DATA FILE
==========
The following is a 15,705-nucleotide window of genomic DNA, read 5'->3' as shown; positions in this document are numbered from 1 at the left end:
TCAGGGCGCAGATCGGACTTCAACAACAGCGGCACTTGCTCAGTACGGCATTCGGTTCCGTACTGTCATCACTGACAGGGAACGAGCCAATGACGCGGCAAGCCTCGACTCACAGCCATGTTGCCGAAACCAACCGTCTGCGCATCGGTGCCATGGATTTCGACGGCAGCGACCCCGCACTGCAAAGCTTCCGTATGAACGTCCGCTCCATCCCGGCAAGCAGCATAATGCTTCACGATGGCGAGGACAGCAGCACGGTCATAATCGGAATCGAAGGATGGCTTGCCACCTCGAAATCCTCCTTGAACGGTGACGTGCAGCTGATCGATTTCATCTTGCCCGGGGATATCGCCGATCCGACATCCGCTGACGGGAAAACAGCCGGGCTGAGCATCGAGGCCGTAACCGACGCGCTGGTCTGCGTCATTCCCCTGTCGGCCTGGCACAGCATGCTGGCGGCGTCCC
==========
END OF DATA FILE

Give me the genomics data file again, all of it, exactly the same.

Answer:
The following is a 15,705-nucleotide window of genomic DNA, read 5'->3' as shown; positions in this document are numbered from 1 at the left end:
TCAGGGCGCAGATCGGACTTCAACAACAGCGGCACTTGCTCAGTACGGCATTCGGTTCCGTACTGTCATCACTGACAGGGAACGAGCCAATGACGCGGCAAGCCTCGACTCACAGCCATGTTGCCGAAACCAACCGTCTGCGCATCGGTGCCATGGATTTCGACGGCAGCGACCCCGCACTGCAAAGCTTCCGTATGAACGTCCGCTCCATCCCGGCAAGCAGCATAATGCTTCACGATGGCGAGGACAGCAGCACGGTCATAATCGGAATCGAAGGATGGCTTGCCACCTCGAAATCCTCCTTGAACGGTGACGTGCAGCTGATCGATTTCATCTTGCCCGGGGATATCGCCGATCCGACATCCGCTGACGGGAAAACAGCCGGGCTGAGCATCGAGGCCGTAACCGACGCGCTGGTCTGCGTCATTCCCCTGTCGGCCTGGCACAGCATGCTGGCGGCGTCCC